EU MDR Timelines: Common Questions Answered About 2017/745 Implementation Dates

February 21, 2019

If you have been looking at your upcoming device certification renewal dates or pondering a new product introduction, you may be perplexed about the timelines for MDR implementation and how to proceed. You are not alone.

Following are a few common questions our EU MDR consultants are hearing from our customers related to grandfathered devices, design changes, up-classification, and what happens to MDD-certified devices in distribution after May 2021.

In light of COVID-19, on April 24, 2020, the European Commission extended the Date of Application for EU MDR by 12 months, which means medical device companies now have until May 26, 2021 to comply with the MDR.

What are the important timelines for transitioning to the European MDR?

The new EU MDR began a transition period in May 2017. Here are some deadlines you should commit to memory.

EU MDR Deadlines

  • May 2021 – MDR date of application.
  • May 2022 – EC certificates of conformity issued before May 27, 2017 expire.
  • May 2024 – Required for all EC certificates issued 5 years from the issue/renewal date or 4 years from the MDR date of application (May 27, 2021), whichever comes first.
  • May 2025 – Devices certified under the MDD can no longer be sold or distributed.

We plan to change our device design before early 2021. Should we pursue MDR certification?

If you plan to make more than minor changes to your device design soon, you should probably pursue MDR certification. Keep in mind that it’s already hard to get Notified Body attention so you definitely want to start working on your transition ASAP, especially if you have certificates expiring later in 2020 or early 2021.

Are any devices grandfathered under the MDR?

No, and the impact will be significant as the upcoming EU MDR will burden manufacturers whose devices were grandfathered pre-MDD (in distribution prior to 1993). Manufacturers with grandfathered MDD devices no longer maintain their grandfathered status under the MDR. If that applies to you, and you do not already have a robust quality system in place or the technical documentation required for conformity assessment, get started ASAP. We can help.

What happens with MDD-certified devices already in the distribution chain after May 2021?

Devices lawfully placed on the market pursuant to MDD/AIMDD prior to 26 May 2021, and devices placed on the market from 26 May 2021 onward, may continue to be made available on the market until May 27, 2025. If you plan to pursue a strategy of stockpiling devices as a bridge strategy to seeking MDR certification, consider the downsides associated with doing so. New restrictions exist when maintaining compliance under the current MDD EC certificate:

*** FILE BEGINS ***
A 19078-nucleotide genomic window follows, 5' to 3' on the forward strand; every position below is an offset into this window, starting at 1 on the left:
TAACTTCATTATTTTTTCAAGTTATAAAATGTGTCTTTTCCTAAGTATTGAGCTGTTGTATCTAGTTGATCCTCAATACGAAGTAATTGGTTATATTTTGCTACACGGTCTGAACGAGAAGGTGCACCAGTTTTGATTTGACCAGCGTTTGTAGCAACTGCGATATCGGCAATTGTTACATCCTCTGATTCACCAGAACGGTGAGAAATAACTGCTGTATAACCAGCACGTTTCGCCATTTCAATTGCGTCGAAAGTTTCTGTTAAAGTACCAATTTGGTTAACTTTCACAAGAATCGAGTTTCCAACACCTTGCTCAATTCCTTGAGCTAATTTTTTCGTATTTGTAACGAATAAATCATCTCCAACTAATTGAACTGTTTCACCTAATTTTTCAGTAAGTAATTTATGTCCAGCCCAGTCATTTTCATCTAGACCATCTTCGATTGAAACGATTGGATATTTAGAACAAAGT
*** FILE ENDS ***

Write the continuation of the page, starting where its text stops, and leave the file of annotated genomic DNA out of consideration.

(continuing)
• Notified Bodies can no longer accept and approve notifications of “substantial” design changes. This means that the device cannot undergo important (and maybe necessary) design changes, including changes to labeling/packaging, changes to the manufacturing process, or the addition of new features and functionality.
  • Devices must remain in compliance to state-of-the-art requirements, including EU-issued common specifications and recognized standards.
  • New MDR postmarket surveillance (PMS) requirements must be implemented along with requirements for postmarket clinical follow-up (PMCF) or justification why PMCF is not required.
  • Registration requirements for all economic operators must still be completed; in addition, it will be necessary to ensure that quality agreements are in place between the manufacturer and the Authorized Representative (AR), importer, and distributors.

Our device has been “up-classified” under the EU MDR but our current CE certificate expires before May 2021. Do we renew under the MDD?

Here’s a common example: reusable surgical instruments. Under the Medical Devices Directive (93/42/EEC), these were regulated as self-certified Class I non-sterile devices as per Annex VII. They will now be subject to a higher classification under the MDR and require Notified Body intervention. In this case, it makes sense to renew under the MDD because the design is not likely to change.

Another example: software. Some software is considered Class I under the MDD but will likely fall under Class IIa as per Rule 11 of the MDR. Unlike surgical instruments, software changes far more frequently and locking down code to delay MDR compliance can have serious competitive disadvantages. Companies in this situation will want to conduct an MDR gap analysis right away. We can help you with that.

The MDR will also affect devices that have no intended medical purpose, as they are now included in Annex XVI of the MDR. Products once considered borderline or outside the MDD purview are now medical devices or fall under a new classification. The new classification rules are a step toward an alignment of the EU and US classifications. You can check if any of your devices have shifted into a higher classification under the expanded classification rules included in MDR Annex VIII.

The smart MDR strategy? Conduct a gap analysis and create a plan

Managing the transition from the MDD to MDR requires a lot of work, but you don’t have to tackle it all alone. Oriel STAT A MATRIX has helped dozens of companies with MDR gap assessments, CER reviews and more. We also offer an intensive MDR training course.

We would like to hear from you about your experience with the MDR transition and information you may have received from your Notified Body. Please email us at

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